Aching feet can take a toll on your everyday life. Chronic foot pain is disruptive to one’s everyday life and can be debilitating enough to put a stop to the everyday activities that are usually taken for granted.
One common cause of foot pain is a condition called plantar fasciitis. This common condition accounts for approximately 1 million visits per year to medical professionals due to heel pain, and an estimated $192-375 million in treatment annually (Foot & Ankle International, 2004). Plantar fasciitis can be chronic and debilitating. Fortunately, there are effective treatments for this condition which can reduce your downtime.
Plantar fasciitis is caused by inflammation and tissue damage of the plantar fascia, which is a ligament on the soles of the feet. The plantar fascia is a thick band of tissue that connects the heel to the front of the foot, while acting as a shock absorber during high impact activities like running. When the plantar fascia is damaged, a stabbing pain near the heel may be felt. The pain may be worse in the morning or persist throughout the day.
There are multiple causes of plantar fasciitis aside from running and high impact exercise. Wearing high heels or flip flops, standing all day long on a hard surface like concrete, uneven weight distribution between the feet, very low or very high arches, and being overweight are all factors that may contribute to developing plantar fasciitis. These extrinsic and intrinsic factors may make recovering from plantar fasciitis seem improbable, but fortunately there are many treatment options.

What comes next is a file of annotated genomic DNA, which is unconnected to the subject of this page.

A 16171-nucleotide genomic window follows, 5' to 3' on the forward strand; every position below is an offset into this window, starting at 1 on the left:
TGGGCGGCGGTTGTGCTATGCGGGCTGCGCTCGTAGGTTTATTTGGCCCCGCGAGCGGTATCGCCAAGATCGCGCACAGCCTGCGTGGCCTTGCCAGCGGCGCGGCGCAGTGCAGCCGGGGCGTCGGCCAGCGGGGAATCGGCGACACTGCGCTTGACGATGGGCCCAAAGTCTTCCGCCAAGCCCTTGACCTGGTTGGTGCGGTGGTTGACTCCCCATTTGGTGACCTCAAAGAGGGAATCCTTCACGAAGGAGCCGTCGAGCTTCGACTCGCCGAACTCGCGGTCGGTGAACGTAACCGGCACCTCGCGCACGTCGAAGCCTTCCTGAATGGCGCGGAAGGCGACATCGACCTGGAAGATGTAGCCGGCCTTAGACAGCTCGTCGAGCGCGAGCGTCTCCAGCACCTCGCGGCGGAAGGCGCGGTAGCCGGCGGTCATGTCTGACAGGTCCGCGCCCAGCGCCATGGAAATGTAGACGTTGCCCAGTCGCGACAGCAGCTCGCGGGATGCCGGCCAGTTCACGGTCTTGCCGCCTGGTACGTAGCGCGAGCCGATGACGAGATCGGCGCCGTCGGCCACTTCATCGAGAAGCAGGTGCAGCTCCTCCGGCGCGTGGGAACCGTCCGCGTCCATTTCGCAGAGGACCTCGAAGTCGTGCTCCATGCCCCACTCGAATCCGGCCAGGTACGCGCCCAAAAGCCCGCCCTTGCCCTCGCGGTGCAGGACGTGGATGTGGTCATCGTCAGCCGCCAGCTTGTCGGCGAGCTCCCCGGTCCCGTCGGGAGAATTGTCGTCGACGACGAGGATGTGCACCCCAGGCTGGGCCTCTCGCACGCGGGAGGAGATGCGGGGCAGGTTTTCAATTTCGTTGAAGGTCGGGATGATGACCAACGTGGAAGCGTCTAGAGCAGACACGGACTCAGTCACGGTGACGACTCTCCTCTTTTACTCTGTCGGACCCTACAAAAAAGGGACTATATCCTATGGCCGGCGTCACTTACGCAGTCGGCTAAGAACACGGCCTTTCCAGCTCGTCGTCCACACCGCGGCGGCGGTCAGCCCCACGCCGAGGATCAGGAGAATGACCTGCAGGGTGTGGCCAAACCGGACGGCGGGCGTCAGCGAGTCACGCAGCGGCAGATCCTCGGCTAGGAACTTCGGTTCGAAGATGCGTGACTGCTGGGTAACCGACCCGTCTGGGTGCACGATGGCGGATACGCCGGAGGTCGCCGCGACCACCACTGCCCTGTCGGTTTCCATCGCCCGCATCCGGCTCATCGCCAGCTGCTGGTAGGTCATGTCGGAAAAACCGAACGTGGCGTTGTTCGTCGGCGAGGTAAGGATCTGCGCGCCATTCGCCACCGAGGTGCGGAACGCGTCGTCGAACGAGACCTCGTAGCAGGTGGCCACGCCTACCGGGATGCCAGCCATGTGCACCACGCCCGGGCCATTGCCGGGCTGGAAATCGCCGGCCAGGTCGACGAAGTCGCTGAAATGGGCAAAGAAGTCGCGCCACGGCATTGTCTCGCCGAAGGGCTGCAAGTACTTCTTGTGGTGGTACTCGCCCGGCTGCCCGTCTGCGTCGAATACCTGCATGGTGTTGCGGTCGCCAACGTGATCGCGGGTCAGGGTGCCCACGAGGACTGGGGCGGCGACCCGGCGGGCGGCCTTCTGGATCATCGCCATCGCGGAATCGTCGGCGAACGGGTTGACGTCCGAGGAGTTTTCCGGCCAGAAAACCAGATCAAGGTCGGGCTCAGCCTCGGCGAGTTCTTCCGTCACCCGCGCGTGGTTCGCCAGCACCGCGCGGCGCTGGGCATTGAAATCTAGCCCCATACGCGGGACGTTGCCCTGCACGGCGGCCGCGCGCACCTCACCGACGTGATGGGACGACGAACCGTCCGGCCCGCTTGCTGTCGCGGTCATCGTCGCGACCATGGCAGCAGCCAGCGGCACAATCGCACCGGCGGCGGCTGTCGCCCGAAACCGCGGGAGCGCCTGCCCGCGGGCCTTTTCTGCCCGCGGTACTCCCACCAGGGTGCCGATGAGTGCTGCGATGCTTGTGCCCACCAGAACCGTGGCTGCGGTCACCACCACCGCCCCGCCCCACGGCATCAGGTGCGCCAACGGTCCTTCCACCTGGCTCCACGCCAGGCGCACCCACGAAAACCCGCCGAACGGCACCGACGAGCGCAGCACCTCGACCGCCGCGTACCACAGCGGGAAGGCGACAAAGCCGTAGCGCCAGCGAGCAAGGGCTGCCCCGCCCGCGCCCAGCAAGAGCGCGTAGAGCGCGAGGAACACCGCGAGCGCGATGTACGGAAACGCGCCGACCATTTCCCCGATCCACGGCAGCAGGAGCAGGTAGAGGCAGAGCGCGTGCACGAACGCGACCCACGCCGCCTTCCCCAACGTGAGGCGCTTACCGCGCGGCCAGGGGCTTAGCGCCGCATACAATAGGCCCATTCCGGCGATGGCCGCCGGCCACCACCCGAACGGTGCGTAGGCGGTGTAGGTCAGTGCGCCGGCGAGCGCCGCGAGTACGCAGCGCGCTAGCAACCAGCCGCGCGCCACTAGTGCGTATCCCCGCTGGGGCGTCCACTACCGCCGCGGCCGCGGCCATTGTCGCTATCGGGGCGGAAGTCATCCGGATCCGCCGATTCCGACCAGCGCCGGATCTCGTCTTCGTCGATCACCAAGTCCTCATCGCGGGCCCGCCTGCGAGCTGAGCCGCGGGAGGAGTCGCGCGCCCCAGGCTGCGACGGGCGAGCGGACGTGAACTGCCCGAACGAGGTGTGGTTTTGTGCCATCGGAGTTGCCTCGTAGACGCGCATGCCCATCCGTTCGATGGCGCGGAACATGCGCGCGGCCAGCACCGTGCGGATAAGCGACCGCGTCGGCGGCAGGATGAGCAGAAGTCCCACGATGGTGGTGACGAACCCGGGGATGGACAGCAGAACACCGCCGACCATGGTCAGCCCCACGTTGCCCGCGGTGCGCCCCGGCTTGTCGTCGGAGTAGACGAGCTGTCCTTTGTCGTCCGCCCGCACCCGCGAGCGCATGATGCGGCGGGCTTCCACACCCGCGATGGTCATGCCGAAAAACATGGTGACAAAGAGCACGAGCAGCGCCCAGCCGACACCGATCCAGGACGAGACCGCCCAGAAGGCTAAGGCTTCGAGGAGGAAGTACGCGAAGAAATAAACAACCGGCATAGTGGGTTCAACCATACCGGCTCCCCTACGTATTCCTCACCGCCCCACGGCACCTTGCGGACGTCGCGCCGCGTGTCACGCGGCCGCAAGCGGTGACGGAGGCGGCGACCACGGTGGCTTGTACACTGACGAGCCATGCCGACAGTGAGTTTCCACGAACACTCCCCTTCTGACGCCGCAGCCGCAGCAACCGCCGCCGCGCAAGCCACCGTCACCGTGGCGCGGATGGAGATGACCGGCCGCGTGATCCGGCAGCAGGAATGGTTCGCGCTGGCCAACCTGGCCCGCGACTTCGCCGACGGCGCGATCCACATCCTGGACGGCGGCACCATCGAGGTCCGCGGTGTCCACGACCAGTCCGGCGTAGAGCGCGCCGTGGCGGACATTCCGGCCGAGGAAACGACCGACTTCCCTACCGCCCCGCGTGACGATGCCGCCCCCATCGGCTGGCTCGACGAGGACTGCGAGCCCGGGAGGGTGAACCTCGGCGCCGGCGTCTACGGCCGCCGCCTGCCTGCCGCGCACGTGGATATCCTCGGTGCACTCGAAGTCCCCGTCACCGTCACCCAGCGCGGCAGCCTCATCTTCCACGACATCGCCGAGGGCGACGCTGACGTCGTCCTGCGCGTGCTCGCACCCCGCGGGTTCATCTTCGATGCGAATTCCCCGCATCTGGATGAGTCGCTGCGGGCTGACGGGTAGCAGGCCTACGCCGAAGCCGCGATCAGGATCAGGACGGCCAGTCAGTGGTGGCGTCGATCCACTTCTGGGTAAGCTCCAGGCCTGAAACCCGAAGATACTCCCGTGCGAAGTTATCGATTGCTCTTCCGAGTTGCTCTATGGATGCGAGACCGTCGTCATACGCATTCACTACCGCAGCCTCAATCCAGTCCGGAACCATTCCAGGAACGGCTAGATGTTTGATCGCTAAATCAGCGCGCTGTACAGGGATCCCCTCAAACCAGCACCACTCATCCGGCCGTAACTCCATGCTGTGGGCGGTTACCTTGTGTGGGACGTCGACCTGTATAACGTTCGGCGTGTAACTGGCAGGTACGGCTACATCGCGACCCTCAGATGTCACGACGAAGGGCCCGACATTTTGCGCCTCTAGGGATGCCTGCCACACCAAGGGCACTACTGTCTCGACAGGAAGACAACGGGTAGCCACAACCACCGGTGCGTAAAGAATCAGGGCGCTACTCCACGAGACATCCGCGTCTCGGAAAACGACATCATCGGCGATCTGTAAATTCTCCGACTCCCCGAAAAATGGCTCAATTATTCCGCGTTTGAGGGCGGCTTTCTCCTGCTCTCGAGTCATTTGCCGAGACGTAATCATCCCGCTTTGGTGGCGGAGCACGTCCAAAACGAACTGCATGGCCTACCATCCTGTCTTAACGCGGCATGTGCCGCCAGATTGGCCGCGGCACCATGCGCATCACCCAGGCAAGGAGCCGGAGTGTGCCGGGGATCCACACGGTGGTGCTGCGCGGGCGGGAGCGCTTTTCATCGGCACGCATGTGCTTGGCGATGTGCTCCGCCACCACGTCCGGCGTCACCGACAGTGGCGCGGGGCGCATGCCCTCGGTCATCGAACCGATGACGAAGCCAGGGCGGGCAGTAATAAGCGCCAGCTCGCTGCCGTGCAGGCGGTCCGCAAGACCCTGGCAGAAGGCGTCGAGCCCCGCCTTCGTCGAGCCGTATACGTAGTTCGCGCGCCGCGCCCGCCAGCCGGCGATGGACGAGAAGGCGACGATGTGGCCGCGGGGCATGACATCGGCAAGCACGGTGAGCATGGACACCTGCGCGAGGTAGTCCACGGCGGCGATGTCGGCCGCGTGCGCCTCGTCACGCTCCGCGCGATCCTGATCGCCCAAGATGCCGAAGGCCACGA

Clinical research shows that a treatment plan which utilizes best evidence based practice leads to successful recovery outcomes for 80% of patients affected with plantar fasciitis (American Family Physician, 2005).
Plantar fasciitis is a condition that can be effectively treated by a Doctor of Physical Therapy (DPT). A DPT will begin with conservative treatment choices, like stretching and manual therapy, that strengthen the surrounding muscles and ligaments and assist with correcting functional problems. A DPT may prescribe calf stretches, towel curls, a plantar fascia self-stretch and arch raises to treat the patient. A DPT may also recommend orthotics to be inserted into the shoes to provide better support and mechanical corrections to the arches of the feet. Regular icing of the sole of the foot is also utilized in conjunction with physical therapy to alleviate pain and soreness.
If these conservative treatment approaches are ineffective, another option with strong clinical outcomes is called Extracorporeal Pulse Activation Technology. More than 80% of patients treated with EPAT experience a full recovery from the plantar fasciitis pain they had prior to treatment. EPAT is a non-invasive and highly effective treatment method that uses pressure waves to stimulate the metabolism, enhance blood circulation, and accelerate the healing process. This treatment is generally completed in five sessions of five to 10 minutes each. The positive outcomes of this procedure may make it preferable to more invasive therapeutic procedures such as corticosteroid injections and the plantar fasciotomy surgical procedure (Foot & Ankle International, 2002).
Plantar fasciitis is common but treatable. The pain that stops you from walking up stairs or running around with your children does not need to persist and receiving treatment from a medical professional can reduce the chances that plantar fasciitis will develop into a chronic condition due to scar tissue buildup.
If you have any questions or concerns regarding chronic pain from plantar fasciitis, or any other chronic pain condition, call ProFysio Physical Therapy for a free consultation with a Doctor of Physical Therapy.